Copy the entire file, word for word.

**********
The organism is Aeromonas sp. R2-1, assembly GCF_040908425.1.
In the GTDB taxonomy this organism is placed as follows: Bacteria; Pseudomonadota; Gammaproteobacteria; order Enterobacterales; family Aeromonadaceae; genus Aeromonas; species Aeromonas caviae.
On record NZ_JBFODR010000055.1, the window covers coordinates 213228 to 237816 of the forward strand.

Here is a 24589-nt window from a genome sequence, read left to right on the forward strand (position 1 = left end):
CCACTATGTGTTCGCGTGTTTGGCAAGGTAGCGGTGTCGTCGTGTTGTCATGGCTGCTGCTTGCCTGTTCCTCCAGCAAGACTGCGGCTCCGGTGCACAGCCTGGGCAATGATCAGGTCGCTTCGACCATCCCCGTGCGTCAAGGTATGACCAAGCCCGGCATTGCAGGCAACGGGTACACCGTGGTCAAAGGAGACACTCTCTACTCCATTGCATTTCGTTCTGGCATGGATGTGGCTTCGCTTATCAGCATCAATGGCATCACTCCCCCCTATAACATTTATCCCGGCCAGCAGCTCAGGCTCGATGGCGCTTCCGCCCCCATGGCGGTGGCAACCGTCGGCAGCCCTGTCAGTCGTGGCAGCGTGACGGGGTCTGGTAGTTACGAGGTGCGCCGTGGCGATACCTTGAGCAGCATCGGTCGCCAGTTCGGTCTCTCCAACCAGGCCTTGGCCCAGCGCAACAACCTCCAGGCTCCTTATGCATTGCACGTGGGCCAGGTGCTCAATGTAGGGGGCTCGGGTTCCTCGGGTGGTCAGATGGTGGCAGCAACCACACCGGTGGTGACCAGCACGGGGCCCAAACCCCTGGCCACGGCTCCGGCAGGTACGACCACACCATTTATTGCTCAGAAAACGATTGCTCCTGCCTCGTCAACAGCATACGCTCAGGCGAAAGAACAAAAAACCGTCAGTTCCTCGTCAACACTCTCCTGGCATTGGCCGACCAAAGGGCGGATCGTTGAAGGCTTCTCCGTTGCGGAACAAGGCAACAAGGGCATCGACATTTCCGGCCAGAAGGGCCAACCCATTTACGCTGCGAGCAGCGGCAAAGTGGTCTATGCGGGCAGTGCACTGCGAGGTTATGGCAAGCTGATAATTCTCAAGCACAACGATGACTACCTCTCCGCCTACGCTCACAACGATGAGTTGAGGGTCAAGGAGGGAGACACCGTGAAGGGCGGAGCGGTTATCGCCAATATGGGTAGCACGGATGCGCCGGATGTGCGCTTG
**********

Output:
The organism is Aeromonas sp. R2-1, assembly GCF_040908425.1.
In the GTDB taxonomy this organism is placed as follows: Bacteria; Pseudomonadota; Gammaproteobacteria; order Enterobacterales; family Aeromonadaceae; genus Aeromonas; species Aeromonas caviae.
On record NZ_JBFODR010000055.1, the window covers coordinates 213228 to 237816 of the forward strand.

Here is a 24589-nt window from a genome sequence, read left to right on the forward strand (position 1 = left end):
CCACTATGTGTTCGCGTGTTTGGCAAGGTAGCGGTGTCGTCGTGTTGTCATGGCTGCTGCTTGCCTGTTCCTCCAGCAAGACTGCGGCTCCGGTGCACAGCCTGGGCAATGATCAGGTCGCTTCGACCATCCCCGTGCGTCAAGGTATGACCAAGCCCGGCATTGCAGGCAACGGGTACACCGTGGTCAAAGGAGACACTCTCTACTCCATTGCATTTCGTTCTGGCATGGATGTGGCTTCGCTTATCAGCATCAATGGCATCACTCCCCCCTATAACATTTATCCCGGCCAGCAGCTCAGGCTCGATGGCGCTTCCGCCCCCATGGCGGTGGCAACCGTCGGCAGCCCTGTCAGTCGTGGCAGCGTGACGGGGTCTGGTAGTTACGAGGTGCGCCGTGGCGATACCTTGAGCAGCATCGGTCGCCAGTTCGGTCTCTCCAACCAGGCCTTGGCCCAGCGCAACAACCTCCAGGCTCCTTATGCATTGCACGTGGGCCAGGTGCTCAATGTAGGGGGCTCGGGTTCCTCGGGTGGTCAGATGGTGGCAGCAACCACACCGGTGGTGACCAGCACGGGGCCCAAACCCCTGGCCACGGCTCCGGCAGGTACGACCACACCATTTATTGCTCAGAAAACGATTGCTCCTGCCTCGTCAACAGCATACGCTCAGGCGAAAGAACAAAAAACCGTCAGTTCCTCGTCAACACTCTCCTGGCATTGGCCGACCAAAGGGCGGATCGTTGAAGGCTTCTCCGTTGCGGAACAAGGCAACAAGGGCATCGACATTTCCGGCCAGAAGGGCCAACCCATTTACGCTGCGAGCAGCGGCAAAGTGGTCTATGCGGGCAGTGCACTGCGAGGTTATGGCAAGCTGATAATTCTCAAGCACAACGATGACTACCTCTCCGCCTACGCTCACAACGATGAGTTGAGGGTCAAGGAGGGAGACACCGTGAAGGGCGGAGCGGTTATCGCCAATATGGGTAGCACGGATGCGCCGGATGTGCGCTTG